The Sonic Euphoria PLC
|he Sonic Euphoria PLC|
Getting caught up in the Sonic Euphoria
Michael Wright April 2004
What is all the Euphoria about?
One of the great benefits of being an audio reviewer is all of the different companies that you come into contact with. Obviouslyreviewing components from widely respected companies like Conrad Johnson (whose splendid MF2500A amp and Premier 18 preamp I reviewed a while back) is great, but it’s those companies that aren’t yet in the mainstream that make this job so neat. These guys tend to be unpretentious and really are all about the music. We all share a love for music and the means with which we achieve this end. This couldn’t have been any truer than at this past winter’s CES, where I spent a lot of time mingling with manufactures from smaller, mostly unheard of companies.
It was in one of these rooms that I was fortunate enough to come across Jeff Hagler of Sonic Euphoria. He was telling me all about his new Passive Line Controller (PLC) preamp and admittedly I was completely taken with its elegant simplicity which could be seen through the acrylic top on the display model. My only previous experiences with passive linestages had been with Steve McCormack’s Line Drive from the early 90’s and a Placette Audio passive linestage. I heard the Placette piece in one of the local audio shops a while back, in a system that I was not very familiar with and couldn’t really make a value judgment on it. Hopefully. I’ll get to hear it in an environment that I’m familiar with and can report on it to you at a later date. But the Line Drive I had at home for a while and can say my experience with it was mixed. I was not accustomed to the operation and nuances of a passive preamp and did not enjoy it as much as I could have had I been more knowledgeable about what I was working with.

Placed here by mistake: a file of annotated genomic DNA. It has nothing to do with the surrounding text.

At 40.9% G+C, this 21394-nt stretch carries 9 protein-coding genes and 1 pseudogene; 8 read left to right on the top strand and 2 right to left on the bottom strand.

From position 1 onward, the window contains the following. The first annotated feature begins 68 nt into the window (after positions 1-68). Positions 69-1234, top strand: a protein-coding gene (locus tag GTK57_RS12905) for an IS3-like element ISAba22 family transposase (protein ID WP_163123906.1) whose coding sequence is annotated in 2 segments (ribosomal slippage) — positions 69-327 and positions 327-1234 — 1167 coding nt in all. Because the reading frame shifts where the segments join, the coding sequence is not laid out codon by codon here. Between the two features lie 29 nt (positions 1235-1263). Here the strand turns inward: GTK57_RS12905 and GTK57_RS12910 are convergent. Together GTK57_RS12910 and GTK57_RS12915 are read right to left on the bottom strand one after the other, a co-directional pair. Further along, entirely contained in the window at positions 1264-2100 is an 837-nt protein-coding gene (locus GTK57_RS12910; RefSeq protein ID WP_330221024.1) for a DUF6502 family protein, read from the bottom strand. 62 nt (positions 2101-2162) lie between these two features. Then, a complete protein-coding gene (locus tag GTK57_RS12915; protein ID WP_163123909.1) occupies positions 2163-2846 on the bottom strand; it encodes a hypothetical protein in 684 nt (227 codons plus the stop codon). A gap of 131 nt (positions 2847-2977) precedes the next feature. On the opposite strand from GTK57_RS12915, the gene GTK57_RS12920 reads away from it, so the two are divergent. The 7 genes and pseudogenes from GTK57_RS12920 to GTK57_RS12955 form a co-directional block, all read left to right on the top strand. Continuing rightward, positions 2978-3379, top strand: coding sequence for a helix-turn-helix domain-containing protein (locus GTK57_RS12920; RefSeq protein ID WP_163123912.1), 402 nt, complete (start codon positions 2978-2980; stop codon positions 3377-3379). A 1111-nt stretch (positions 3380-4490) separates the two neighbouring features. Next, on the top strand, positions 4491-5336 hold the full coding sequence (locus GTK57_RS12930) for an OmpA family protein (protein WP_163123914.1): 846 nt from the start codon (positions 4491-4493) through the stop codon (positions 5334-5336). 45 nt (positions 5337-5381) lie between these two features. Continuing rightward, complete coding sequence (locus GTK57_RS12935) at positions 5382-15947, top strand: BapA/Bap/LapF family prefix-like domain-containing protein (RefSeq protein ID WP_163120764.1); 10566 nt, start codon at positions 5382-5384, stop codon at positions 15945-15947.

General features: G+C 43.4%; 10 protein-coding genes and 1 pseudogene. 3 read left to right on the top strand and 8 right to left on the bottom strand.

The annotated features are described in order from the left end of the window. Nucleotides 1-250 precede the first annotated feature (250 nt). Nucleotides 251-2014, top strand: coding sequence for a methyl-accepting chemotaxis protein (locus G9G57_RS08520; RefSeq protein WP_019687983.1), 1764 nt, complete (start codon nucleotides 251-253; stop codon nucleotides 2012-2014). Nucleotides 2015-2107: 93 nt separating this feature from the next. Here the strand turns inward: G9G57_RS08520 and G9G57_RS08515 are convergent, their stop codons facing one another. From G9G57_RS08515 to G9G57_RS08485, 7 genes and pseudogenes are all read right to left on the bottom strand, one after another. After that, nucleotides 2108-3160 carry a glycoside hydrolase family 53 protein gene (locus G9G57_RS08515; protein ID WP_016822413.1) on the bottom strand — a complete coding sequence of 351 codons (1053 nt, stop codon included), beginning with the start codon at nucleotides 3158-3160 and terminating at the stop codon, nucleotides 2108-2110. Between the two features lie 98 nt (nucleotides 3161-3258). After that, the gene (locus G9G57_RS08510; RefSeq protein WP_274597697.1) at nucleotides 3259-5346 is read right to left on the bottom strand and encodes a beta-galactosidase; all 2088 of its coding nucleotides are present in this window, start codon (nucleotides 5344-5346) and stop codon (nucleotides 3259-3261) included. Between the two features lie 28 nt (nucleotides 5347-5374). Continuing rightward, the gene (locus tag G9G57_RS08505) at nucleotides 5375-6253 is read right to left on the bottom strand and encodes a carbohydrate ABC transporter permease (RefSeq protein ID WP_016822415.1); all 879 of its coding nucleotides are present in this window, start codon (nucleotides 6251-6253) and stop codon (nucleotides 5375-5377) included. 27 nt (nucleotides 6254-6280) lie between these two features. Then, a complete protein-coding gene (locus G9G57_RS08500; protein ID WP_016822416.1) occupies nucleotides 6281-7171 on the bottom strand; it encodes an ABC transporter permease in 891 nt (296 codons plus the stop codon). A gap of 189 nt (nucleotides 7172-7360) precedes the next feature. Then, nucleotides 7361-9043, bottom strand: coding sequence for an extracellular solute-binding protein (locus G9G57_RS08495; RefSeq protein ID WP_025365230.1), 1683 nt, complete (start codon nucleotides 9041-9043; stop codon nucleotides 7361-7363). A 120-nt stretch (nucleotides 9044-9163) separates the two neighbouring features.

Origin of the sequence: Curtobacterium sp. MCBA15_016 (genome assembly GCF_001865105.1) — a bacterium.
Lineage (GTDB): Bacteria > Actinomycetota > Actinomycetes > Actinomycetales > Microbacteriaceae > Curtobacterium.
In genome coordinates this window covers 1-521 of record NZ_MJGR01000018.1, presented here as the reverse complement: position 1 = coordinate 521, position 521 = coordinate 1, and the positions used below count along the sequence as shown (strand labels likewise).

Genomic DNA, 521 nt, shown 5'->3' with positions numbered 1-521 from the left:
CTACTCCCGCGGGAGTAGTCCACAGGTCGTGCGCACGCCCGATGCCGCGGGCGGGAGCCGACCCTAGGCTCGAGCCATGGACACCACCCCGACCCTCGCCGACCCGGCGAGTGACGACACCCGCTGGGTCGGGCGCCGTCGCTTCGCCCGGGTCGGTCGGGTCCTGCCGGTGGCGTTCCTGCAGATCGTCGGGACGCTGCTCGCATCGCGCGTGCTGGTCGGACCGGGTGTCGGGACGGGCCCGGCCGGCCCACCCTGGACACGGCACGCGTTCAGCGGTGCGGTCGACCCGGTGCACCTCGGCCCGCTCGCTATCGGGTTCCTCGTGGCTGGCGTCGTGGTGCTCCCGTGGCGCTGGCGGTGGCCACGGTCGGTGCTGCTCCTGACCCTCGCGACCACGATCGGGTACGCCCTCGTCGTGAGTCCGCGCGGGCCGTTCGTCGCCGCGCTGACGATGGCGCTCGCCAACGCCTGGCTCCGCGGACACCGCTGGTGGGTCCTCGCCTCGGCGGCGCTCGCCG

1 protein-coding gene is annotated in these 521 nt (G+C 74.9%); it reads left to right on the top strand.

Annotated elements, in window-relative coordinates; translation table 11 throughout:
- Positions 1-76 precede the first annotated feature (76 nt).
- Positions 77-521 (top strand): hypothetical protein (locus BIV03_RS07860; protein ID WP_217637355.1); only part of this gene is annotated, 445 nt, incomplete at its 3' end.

First, let me speak a bit about the generalities and idiosyncrasies of passive linestages. Since there is no active circuitry, they are not suppose to be able to drive long interconnect and even with shorter runs of interconnect you’ll want to make sure the cable is low in capacitance. They also require the use of line sources that typically have high output and they need to be hooked up to amplifiers that have a high input impedance. For whatever reason, after listening to passive linestages, I always felt better off listening to an active linestage afterwards.